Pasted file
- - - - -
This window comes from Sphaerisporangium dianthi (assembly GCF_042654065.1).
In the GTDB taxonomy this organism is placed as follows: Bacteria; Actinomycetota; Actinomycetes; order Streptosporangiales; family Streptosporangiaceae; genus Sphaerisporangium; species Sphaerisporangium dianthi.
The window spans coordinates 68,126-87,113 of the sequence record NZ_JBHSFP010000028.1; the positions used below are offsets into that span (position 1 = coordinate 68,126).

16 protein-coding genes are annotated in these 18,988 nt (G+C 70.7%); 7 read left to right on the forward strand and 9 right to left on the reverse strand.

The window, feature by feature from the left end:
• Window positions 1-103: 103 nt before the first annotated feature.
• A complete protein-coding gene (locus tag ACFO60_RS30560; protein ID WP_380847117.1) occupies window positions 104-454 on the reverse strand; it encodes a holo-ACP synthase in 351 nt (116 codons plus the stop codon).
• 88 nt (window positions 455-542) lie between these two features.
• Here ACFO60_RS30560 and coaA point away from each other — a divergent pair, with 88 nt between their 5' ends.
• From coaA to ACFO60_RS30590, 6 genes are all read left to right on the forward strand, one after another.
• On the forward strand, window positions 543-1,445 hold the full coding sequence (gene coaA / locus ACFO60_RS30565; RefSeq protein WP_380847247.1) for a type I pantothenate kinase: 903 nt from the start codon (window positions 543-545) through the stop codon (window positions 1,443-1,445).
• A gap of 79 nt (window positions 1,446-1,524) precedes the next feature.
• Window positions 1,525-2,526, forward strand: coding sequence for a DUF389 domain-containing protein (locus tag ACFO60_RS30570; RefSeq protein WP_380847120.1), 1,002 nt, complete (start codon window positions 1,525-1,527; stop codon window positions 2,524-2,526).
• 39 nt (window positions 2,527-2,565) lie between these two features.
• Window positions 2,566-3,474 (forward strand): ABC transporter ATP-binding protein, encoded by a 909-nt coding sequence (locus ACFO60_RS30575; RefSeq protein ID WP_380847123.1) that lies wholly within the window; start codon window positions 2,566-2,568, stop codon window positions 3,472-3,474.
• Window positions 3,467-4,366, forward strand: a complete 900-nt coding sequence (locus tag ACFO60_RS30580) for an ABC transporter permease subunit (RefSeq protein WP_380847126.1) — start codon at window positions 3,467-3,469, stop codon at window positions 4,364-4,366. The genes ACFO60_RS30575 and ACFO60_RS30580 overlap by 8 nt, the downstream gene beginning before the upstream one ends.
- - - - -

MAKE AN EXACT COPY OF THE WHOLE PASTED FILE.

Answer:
This window comes from Sphaerisporangium dianthi (assembly GCF_042654065.1).
In the GTDB taxonomy this organism is placed as follows: Bacteria; Actinomycetota; Actinomycetes; order Streptosporangiales; family Streptosporangiaceae; genus Sphaerisporangium; species Sphaerisporangium dianthi.
The window spans coordinates 68,126-87,113 of the sequence record NZ_JBHSFP010000028.1; the positions used below are offsets into that span (position 1 = coordinate 68,126).

16 protein-coding genes are annotated in these 18,988 nt (G+C 70.7%); 7 read left to right on the forward strand and 9 right to left on the reverse strand.

The window, feature by feature from the left end:
• Window positions 1-103: 103 nt before the first annotated feature.
• A complete protein-coding gene (locus tag ACFO60_RS30560; protein ID WP_380847117.1) occupies window positions 104-454 on the reverse strand; it encodes a holo-ACP synthase in 351 nt (116 codons plus the stop codon).
• 88 nt (window positions 455-542) lie between these two features.
• Here ACFO60_RS30560 and coaA point away from each other — a divergent pair, with 88 nt between their 5' ends.
• From coaA to ACFO60_RS30590, 6 genes are all read left to right on the forward strand, one after another.
• On the forward strand, window positions 543-1,445 hold the full coding sequence (gene coaA / locus ACFO60_RS30565; RefSeq protein WP_380847247.1) for a type I pantothenate kinase: 903 nt from the start codon (window positions 543-545) through the stop codon (window positions 1,443-1,445).
• A gap of 79 nt (window positions 1,446-1,524) precedes the next feature.
• Window positions 1,525-2,526, forward strand: coding sequence for a DUF389 domain-containing protein (locus tag ACFO60_RS30570; RefSeq protein WP_380847120.1), 1,002 nt, complete (start codon window positions 1,525-1,527; stop codon window positions 2,524-2,526).
• 39 nt (window positions 2,527-2,565) lie between these two features.
• Window positions 2,566-3,474 (forward strand): ABC transporter ATP-binding protein, encoded by a 909-nt coding sequence (locus ACFO60_RS30575; RefSeq protein ID WP_380847123.1) that lies wholly within the window; start codon window positions 2,566-2,568, stop codon window positions 3,472-3,474.
• Window positions 3,467-4,366, forward strand: a complete 900-nt coding sequence (locus tag ACFO60_RS30580) for an ABC transporter permease subunit (RefSeq protein WP_380847126.1) — start codon at window positions 3,467-3,469, stop codon at window positions 4,364-4,366. The genes ACFO60_RS30575 and ACFO60_RS30580 overlap by 8 nt, the downstream gene beginning before the upstream one ends.